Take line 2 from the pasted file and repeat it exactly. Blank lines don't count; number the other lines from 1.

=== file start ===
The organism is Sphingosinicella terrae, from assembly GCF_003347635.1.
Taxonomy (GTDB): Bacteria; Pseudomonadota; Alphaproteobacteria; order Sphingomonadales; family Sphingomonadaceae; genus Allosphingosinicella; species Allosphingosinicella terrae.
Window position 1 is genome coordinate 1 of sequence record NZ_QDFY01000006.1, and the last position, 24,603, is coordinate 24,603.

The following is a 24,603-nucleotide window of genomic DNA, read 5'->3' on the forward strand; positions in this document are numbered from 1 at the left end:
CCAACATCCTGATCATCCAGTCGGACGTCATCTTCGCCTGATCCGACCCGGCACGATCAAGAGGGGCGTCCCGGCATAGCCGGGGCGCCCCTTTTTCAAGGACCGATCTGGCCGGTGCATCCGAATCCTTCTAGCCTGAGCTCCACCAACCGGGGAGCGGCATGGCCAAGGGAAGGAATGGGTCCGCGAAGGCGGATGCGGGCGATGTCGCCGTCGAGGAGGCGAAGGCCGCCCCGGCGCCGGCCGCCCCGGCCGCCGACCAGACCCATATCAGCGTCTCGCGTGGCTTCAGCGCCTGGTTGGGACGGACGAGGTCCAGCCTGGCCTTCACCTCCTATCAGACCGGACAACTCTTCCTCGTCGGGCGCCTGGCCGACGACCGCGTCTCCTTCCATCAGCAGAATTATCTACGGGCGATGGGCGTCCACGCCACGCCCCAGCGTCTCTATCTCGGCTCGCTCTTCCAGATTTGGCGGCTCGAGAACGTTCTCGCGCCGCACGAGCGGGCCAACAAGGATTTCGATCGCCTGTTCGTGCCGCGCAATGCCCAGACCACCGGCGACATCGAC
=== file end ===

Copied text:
Taxonomy (GTDB): Bacteria; Pseudomonadota; Alphaproteobacteria; order Sphingomonadales; family Sphingomonadaceae; genus Allosphingosinicella; species Allosphingosinicella terrae.